It was hard to forsee this because Inbox was built out of so many interacting systems. Ideally, the GWT Protobuf Compiler runtime would have had integration tests for Firefox that exercised iteration over sparse arrays with high extension number methods, but it didn't, which means the problem languished until discovered in Inbox. GWT Protobuf was probably a 20% project of someone at the time, implementing the minimal features they needed.
Also, debugging it was a nightmare, because as soon as Object.keys(big sparse array) was encountered, the Firefox debugger would essentially freeze/die, and we couldn't get iinformation out. Single-stepping through a huge ginormous bit of code after bisecting was how I tracked it down, because when I tried to console.println(object.keys(big sparse array)) it would die.
I'm not blaming Firefox, I'm not sure the JS specification even says what the right thing to do with things like Object.keys(sparse array), maybe it was unspecified/vague behavior? I'm just pointing out that there was absolutely no malice, and no desire to block Inbox from running on FF, or IE10 or WebKit for that matter. It's always basically a matter of launch schedules, late discovered bugs, and triage.
Spidermonkey's diciontary object representation leaves a lot for improvement. The issue you cite here isn't specifically related (sounds like it could have been fixed with a one or two line change) but I can describe one of my (still standing) pet peeves about the implementation of objects in spidermonkey:
Dictionary objects are what we call objects that have fallen off the happy path of tracked property-names, and become degenerate associative maps from keys to values. They use a representation where the key-mapping for the object's bound names is kept in a linked entry hashtable (a hashtable where the entries form a doubly linked list) structure that hangs off of the hidden type of the object. Every lookup for a property (including array indexes) involved first pulling this hashtable out, then looking up the property on the hashtable, to obtain a shape, which gives the _offset of the property on the original object_, and then using that offset to look up the value on the original object.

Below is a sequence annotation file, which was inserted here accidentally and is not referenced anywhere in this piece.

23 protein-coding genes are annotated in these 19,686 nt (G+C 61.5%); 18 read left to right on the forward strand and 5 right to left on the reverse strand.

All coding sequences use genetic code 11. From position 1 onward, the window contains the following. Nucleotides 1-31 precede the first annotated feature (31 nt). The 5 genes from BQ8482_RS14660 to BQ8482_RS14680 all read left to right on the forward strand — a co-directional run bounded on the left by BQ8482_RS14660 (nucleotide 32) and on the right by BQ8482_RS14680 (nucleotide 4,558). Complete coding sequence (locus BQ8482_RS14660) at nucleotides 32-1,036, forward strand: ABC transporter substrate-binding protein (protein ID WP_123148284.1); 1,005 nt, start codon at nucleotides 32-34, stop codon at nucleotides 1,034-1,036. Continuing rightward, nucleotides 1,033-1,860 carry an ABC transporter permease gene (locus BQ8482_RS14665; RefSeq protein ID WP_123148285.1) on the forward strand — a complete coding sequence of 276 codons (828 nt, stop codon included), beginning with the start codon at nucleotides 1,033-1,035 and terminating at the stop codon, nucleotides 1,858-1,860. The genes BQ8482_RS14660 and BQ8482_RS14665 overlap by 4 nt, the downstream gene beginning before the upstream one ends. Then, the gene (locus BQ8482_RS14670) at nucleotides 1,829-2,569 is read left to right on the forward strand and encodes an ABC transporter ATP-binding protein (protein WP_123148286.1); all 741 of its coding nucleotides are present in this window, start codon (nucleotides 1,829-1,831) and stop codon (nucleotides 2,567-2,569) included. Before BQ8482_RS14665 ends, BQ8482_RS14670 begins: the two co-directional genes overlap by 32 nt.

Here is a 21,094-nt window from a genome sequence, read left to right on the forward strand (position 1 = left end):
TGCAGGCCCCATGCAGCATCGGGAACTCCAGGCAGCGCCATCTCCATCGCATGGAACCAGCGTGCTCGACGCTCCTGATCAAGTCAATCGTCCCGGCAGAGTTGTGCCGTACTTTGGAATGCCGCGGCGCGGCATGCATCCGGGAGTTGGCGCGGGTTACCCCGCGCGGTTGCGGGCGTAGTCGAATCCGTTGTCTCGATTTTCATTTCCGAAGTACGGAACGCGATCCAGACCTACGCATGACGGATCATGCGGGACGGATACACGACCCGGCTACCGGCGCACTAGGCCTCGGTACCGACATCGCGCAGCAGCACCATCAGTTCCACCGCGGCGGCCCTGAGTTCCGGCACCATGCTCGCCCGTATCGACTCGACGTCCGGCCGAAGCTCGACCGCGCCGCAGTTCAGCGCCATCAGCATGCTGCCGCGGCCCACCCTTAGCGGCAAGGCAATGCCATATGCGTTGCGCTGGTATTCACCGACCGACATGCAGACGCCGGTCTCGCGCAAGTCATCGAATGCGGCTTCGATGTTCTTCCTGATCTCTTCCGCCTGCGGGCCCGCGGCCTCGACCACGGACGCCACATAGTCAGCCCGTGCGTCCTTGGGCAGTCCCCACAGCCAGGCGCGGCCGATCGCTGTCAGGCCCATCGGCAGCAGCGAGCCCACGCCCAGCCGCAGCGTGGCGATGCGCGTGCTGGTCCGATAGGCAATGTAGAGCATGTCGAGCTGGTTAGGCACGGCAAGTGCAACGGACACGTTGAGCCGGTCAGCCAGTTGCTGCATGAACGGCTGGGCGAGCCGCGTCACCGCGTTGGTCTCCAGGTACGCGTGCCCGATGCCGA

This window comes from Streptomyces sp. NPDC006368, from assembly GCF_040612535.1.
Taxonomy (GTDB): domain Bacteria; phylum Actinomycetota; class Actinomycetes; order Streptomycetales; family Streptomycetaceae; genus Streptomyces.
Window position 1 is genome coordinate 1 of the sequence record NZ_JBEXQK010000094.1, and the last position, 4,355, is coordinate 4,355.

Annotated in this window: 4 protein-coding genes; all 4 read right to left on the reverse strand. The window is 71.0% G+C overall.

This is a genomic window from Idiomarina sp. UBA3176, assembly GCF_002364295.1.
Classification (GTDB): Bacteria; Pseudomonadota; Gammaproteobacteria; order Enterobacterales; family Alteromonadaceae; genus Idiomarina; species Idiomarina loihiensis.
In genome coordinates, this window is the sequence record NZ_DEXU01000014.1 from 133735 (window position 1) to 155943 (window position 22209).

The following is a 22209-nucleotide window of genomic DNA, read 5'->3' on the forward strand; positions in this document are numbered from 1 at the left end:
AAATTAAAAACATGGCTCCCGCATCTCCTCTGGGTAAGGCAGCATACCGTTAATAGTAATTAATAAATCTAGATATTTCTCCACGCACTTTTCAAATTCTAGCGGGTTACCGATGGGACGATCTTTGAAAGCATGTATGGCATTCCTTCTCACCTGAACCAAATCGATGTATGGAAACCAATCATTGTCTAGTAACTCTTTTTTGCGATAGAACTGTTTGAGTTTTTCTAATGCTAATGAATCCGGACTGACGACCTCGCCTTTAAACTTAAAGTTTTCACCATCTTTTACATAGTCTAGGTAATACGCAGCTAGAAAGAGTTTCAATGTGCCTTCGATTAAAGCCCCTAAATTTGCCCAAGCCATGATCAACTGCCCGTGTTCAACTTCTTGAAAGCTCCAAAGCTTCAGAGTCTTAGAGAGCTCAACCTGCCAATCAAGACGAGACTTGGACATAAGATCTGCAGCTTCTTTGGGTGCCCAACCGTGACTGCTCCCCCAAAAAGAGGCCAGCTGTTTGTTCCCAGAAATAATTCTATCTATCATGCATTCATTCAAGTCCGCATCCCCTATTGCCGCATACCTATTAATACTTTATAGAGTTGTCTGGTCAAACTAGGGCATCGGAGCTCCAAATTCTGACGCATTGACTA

All said and done, there were about half a dozen to a dozen distinct heap accesses, and pollution of about 6-7 cache lines, just to retrieve a single property on an object that had gone into dictionary mode (which is what sparse arrays would become).
Fixing the object representation was on my long-term todo-list for a while. It is a very time-consuming task because all the JITs and other optimization layers were aware of it, so any changes to it would involve adjusting a ton of other code.
> I'm not blaming Firefox, I'm not sure the JS specification even says what the right thing to do with things like Object.keys(sparse array), maybe it was unspecified/vague behavior? I'm just pointing out that there was absolutely no malice, and no desire to block Inbox from running on FF, or IE10 or WebKit for that matter. It's always basically a matter of launch schedules, late discovered bugs, and triage.
One thing you learn working on any sort of a public facing project a lot of people use is that people, especially the most emotionally invested people, will assign motivations to you personally that have no external reference points except their interpretation of events.
I've encountered that working at Mozilla, but thankfully largely been sheltered from direct consequences. You've arguably worked on even more public projects.
There's no need to pollute your commentary with defences that aren't owed.
Does this change mean that I can look forward to being able to write hundreds or thousands of pages in a Google Doc without it getting periodically non-performant?
I have no doubt whatsoever that a Canvas-based editor can be faster and easier to maintain. I don't know how well it'll handle accessibility issues, though. I expect they'll have to do a lot of tedious work to get screen readers and the like to be happy.